The “Poppadom Plot” in the Kennington Tandoori, a short taxi ride from Parliament, between the Father of the House and Speaker, comes ahead of crucial votes on Thursday as Remainers prepare a late bid to stop no-deal or force a second referendum. Last night the Government confirmed that it will commit to another vote on a “revised” deal by February 27 as nervous ministers try to see off a Tory Remainer alliance with Labour and the SNP to stop Brexit. This in effect sets a timetable for the UK and EU to come up with a deal before the end of this month.
Concerns had already been raised by Brexiteers that Mr Bercow has changed parliamentary rules in an apparent bid to help Remainers thwart Brexit or force a second referendum.
Now exchanges that witnesses claim to have overheard between the Speaker and Mr Clarke have led to speculation the two were colluding.
Onlookers described how Mr Clarke wandered in at 7.45pm on Wednesday, while many Tory MPs were at the annual Black and White Ball fundraiser.
The veteran MP and former Cabinet minister sat in the corner, ordering a beer. At around 8pm Mr Bercow arrived and the two started conversations, ordering poppadoms, naan bread, lamb curry and beer.
DINNER DATE… Bercow and Clarke leave the curry house
The ‘poppadom plot’ comes ahead of Thursday’s vote to stop no-deal
According to eyewitness reports, after a long discussion on Brexit, Mr Bercow was heard asking: “Where do we go from here?” Mr Clarke responded: “I’m talking to [Brexit committee chairman and Labour Remainer] Hilary Benn on Tuesday.”
Tory Brexiteer MP Andrew Bridgen, a long-term critic of the Speaker, lambasted the meeting.
Branding Bercow and Clarke “the Tandoori traitors”, he said: “The Poppadom Plot is part of the Remainer elites trying to overturn the democratic will of the British people.”
He added: “It appears that the Speaker is conspiring with Remainer MPs to stop Brexit and subvert democracy.
“The Speaker must be removed immediately before he can do any more damage to the reputation of Parliament.”
The revelations have prompted concerns at a high level in the Government. A Cabinet source said: “It is vital that the role of the Speaker remains neutral. The chair must give equal weight to all arguments and to all members of Parliament.”
Several other Brexiteers feared they would not be called to speak if they publicly criticised Mr Bercow.
One Tory MP, who for that reason refused to go on the record, said: “Clearly, Bercow, Clarke, Grieve and others are doing everything they possibly can to undermine the Government.
Mr Bercow was accused of conspiring with remainers last month
“Basically, there is a concerted attempt by Conservative and opposition MPs, and by the Speaker, to try to prevent Brexit from happening.”
Last month Mr Bercow was accused of conspiring with Remainers to stop Brexit after he apparently ignored the expert advice of the clerk of the House in allowing Tory Remainer Dominic Grieve to table an amendment to a Government motion which had been understood to be untouchable.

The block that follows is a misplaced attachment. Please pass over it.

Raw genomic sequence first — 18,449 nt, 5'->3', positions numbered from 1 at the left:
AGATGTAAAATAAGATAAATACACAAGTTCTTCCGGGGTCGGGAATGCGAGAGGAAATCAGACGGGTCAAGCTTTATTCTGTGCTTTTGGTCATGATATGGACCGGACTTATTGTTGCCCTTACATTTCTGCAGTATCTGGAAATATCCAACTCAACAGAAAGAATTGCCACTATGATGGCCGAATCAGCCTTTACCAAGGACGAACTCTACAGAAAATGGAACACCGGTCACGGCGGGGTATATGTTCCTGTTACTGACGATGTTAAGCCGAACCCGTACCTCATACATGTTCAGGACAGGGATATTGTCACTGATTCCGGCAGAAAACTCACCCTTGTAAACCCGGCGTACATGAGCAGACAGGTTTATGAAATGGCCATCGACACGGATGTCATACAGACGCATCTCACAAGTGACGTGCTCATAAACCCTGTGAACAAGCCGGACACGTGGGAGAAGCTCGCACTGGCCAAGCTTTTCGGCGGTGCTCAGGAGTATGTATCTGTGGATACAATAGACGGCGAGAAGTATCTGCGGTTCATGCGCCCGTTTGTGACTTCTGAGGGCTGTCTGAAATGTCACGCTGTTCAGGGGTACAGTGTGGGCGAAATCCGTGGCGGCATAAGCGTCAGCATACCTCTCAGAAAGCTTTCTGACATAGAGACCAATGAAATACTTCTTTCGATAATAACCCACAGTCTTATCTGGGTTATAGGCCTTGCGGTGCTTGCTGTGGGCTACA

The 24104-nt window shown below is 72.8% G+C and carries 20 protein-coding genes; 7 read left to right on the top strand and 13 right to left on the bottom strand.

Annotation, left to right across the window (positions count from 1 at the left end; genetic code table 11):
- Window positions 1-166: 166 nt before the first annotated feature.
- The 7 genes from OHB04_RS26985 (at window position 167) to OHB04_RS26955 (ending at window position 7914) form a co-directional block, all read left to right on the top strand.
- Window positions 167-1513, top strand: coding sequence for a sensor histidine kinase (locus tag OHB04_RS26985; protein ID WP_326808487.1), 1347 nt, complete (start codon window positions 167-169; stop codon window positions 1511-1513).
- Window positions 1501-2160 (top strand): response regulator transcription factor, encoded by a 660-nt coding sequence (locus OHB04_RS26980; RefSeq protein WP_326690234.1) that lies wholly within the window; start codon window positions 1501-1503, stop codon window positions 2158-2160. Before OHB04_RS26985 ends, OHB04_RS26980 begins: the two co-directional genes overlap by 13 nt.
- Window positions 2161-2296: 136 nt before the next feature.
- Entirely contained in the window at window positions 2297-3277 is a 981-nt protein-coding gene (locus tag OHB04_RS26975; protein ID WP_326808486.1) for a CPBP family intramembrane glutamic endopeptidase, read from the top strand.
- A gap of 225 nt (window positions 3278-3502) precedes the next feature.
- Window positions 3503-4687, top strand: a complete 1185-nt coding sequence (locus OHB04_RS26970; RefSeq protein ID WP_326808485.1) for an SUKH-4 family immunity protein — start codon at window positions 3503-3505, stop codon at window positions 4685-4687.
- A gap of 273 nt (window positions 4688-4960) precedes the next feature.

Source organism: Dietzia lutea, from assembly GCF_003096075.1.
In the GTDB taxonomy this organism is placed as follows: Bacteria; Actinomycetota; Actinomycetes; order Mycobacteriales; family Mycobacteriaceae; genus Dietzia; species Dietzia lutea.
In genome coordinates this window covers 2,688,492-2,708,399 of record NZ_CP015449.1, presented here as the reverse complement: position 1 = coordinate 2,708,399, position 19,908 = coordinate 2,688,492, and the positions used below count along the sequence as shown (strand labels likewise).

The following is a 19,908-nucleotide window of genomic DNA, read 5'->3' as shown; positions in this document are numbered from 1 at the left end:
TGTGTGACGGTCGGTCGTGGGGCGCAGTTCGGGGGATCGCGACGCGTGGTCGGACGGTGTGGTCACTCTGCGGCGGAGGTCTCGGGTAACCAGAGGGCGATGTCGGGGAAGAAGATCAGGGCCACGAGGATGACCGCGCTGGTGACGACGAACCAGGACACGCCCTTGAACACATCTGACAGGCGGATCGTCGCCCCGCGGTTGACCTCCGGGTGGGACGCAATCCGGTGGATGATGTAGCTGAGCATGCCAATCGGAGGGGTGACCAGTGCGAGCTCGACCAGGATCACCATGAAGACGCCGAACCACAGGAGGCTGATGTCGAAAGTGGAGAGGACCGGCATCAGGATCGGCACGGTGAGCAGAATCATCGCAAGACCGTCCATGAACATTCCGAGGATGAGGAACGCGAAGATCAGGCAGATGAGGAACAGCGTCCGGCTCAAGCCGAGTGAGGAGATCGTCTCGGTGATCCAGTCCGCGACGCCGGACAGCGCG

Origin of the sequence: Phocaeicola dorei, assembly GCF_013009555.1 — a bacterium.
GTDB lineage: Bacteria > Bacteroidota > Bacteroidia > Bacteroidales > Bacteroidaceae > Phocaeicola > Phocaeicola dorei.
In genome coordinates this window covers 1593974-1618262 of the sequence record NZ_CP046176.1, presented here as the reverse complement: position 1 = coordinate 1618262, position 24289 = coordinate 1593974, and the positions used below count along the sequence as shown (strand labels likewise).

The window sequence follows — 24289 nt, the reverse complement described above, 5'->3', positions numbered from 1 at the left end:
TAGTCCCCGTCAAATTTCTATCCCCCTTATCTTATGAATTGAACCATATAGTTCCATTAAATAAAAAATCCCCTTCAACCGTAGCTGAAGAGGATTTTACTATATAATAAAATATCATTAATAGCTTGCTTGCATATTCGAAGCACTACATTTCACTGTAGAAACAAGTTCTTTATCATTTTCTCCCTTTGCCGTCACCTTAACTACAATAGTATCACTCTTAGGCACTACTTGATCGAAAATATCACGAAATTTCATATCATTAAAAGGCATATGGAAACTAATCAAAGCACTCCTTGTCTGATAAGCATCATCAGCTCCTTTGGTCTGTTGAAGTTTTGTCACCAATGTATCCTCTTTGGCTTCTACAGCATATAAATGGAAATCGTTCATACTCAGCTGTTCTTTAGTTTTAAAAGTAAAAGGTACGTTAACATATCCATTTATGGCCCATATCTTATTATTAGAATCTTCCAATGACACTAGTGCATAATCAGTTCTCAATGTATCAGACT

The row, which saw demands for Mr Bercow to resign and ended up with more than an hour of points of order from furious Brexiteers, saw the Speaker unilaterally reinterpret the word “forthwith” in a motion which had previously meant no amendment could be brought forward.
The amendment was successful and opened the door for Remainers and Labour to stop Brexit or take control of the process from the Government.
It was alleged that Mr Grieve had held a meeting with the Speaker before the decision was reached.
Previously, Mr Bercow allowed another motion which forced the Government to publish full legal advice at the behest of Remainers in a move which potentially undermines protection of legally confidential and security advice.
The machinations by the Speaker have given rise to claims that he is working with Remainers to stop Brexit.
There has been anger that Bercow’s wife Sally’s car has anti-Brexit bumper stickers on it and after the referendum the Speaker gave a speech to students where he confirmed he voted Remain.
Attempts to remove Mr Bercow from his role have failed because Labour MPs have combined with Tory Remainers and some of his older friends to ensure he stays on, despite strong accusations that he bullied staff.
A spokeswoman for the Speaker said: “The Speaker socialises over dinner with friends from across the House on a regular basis.
“We’re not in the business of commenting on private conversations.” And a spokeswoman for Mr Clarke said: “He has no comment to make except to say that he has no plans to meet Hilary Benn on Tuesday or any other day. Nor was he discussing possible tactics or procedures with the Speaker. He says that you have been misinformed.”
The Sunday Express attempted to contact Mr Benn but he was not available for comment.
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The Kennington Tandoori, located within easy reach of the Houses of Parliament, is a political institution.
MEETING POINT.. The politicians’ met at the Kennington Tandoori
On a weekday evening you may well find MPs, political staffers and hacks in there enjoying a curry.
Its place in the Westminster universe was confirmed during Prime Minister’s Questions in 2014 when Speaker John Bercow slapped down a noisy MP, saying: “When you’re eating curry in the Kennington Tandoori, you don’t yell across the table.”
On David Cameron’s final full day in office, the restaurant tweeted it had delivered a “last supper” to No 10.
Its decision to overhaul its menu was the talk of the political village last year.
The management decided to hold an in/out referendum, giving diners a choice of an old and new-style korma.
The rebooted curry won. Since the restaurant opened its doors in 1985 it has found fans from across the political divide.
Tory Ken Clarke’s fondness for the establishment is no secret but it was also known as a haunt of the late Lib Dem leader Charles Kennedy and Labour’s Lord Prescott.